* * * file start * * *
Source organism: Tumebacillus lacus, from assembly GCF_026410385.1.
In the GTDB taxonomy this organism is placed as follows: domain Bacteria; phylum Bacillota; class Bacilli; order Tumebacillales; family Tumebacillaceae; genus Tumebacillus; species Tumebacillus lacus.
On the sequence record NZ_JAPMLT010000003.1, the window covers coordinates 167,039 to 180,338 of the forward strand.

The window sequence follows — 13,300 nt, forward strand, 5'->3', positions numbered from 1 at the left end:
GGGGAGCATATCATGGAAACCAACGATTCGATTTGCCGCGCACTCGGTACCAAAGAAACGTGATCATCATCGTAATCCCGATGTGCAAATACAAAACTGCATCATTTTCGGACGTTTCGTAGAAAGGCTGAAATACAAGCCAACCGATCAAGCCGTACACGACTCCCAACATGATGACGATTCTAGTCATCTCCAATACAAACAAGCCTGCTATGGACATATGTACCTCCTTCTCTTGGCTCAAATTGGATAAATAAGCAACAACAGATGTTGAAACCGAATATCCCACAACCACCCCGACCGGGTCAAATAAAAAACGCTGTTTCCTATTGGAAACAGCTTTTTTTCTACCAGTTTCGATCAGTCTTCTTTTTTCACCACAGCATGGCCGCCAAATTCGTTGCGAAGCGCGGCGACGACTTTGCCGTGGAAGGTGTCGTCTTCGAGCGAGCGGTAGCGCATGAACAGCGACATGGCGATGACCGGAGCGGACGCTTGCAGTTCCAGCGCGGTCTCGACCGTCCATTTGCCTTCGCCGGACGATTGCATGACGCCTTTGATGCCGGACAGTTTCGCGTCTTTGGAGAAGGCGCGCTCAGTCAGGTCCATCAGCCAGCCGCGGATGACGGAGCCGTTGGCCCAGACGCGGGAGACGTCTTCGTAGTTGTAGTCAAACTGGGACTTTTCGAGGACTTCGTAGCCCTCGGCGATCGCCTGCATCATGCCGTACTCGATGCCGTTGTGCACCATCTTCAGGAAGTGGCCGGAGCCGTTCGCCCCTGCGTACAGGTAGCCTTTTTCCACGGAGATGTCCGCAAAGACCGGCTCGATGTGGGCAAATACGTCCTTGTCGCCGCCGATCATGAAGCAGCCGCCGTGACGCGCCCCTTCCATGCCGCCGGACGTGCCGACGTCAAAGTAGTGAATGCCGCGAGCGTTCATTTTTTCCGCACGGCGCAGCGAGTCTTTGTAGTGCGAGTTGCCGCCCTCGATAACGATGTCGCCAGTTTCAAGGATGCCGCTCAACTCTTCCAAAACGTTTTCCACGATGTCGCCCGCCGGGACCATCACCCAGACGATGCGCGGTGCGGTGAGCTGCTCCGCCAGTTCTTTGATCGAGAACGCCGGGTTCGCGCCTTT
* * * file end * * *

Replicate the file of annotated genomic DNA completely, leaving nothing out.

Source organism: Tumebacillus lacus, from assembly GCF_026410385.1.
In the GTDB taxonomy this organism is placed as follows: domain Bacteria; phylum Bacillota; class Bacilli; order Tumebacillales; family Tumebacillaceae; genus Tumebacillus; species Tumebacillus lacus.
On the sequence record NZ_JAPMLT010000003.1, the window covers coordinates 167,039 to 180,338 of the forward strand.

The window sequence follows — 13,300 nt, forward strand, 5'->3', positions numbered from 1 at the left end:
GGGGAGCATATCATGGAAACCAACGATTCGATTTGCCGCGCACTCGGTACCAAAGAAACGTGATCATCATCGTAATCCCGATGTGCAAATACAAAACTGCATCATTTTCGGACGTTTCGTAGAAAGGCTGAAATACAAGCCAACCGATCAAGCCGTACACGACTCCCAACATGATGACGATTCTAGTCATCTCCAATACAAACAAGCCTGCTATGGACATATGTACCTCCTTCTCTTGGCTCAAATTGGATAAATAAGCAACAACAGATGTTGAAACCGAATATCCCACAACCACCCCGACCGGGTCAAATAAAAAACGCTGTTTCCTATTGGAAACAGCTTTTTTTCTACCAGTTTCGATCAGTCTTCTTTTTTCACCACAGCATGGCCGCCAAATTCGTTGCGAAGCGCGGCGACGACTTTGCCGTGGAAGGTGTCGTCTTCGAGCGAGCGGTAGCGCATGAACAGCGACATGGCGATGACCGGAGCGGACGCTTGCAGTTCCAGCGCGGTCTCGACCGTCCATTTGCCTTCGCCGGACGATTGCATGACGCCTTTGATGCCGGACAGTTTCGCGTCTTTGGAGAAGGCGCGCTCAGTCAGGTCCATCAGCCAGCCGCGGATGACGGAGCCGTTGGCCCAGACGCGGGAGACGTCTTCGTAGTTGTAGTCAAACTGGGACTTTTCGAGGACTTCGTAGCCCTCGGCGATCGCCTGCATCATGCCGTACTCGATGCCGTTGTGCACCATCTTCAGGAAGTGGCCGGAGCCGTTCGCCCCTGCGTACAGGTAGCCTTTTTCCACGGAGATGTCCGCAAAGACCGGCTCGATGTGGGCAAATACGTCCTTGTCGCCGCCGATCATGAAGCAGCCGCCGTGACGCGCCCCTTCCATGCCGCCGGACGTGCCGACGTCAAAGTAGTGAATGCCGCGAGCGTTCATTTTTTCCGCACGGCGCAGCGAGTCTTTGTAGTGCGAGTTGCCGCCCTCGATAACGATGTCGCCAGTTTCAAGGATGCCGCTCAACTCTTCCAAAACGTTTTCCACGATGTCGCCCGCCGGGACCATCACCCAGACGATGCGCGGTGCGGTGAGCTGCTCCGCCAGTTCTTTGATCGAGAACGCCGGGTTCGCGCCTTT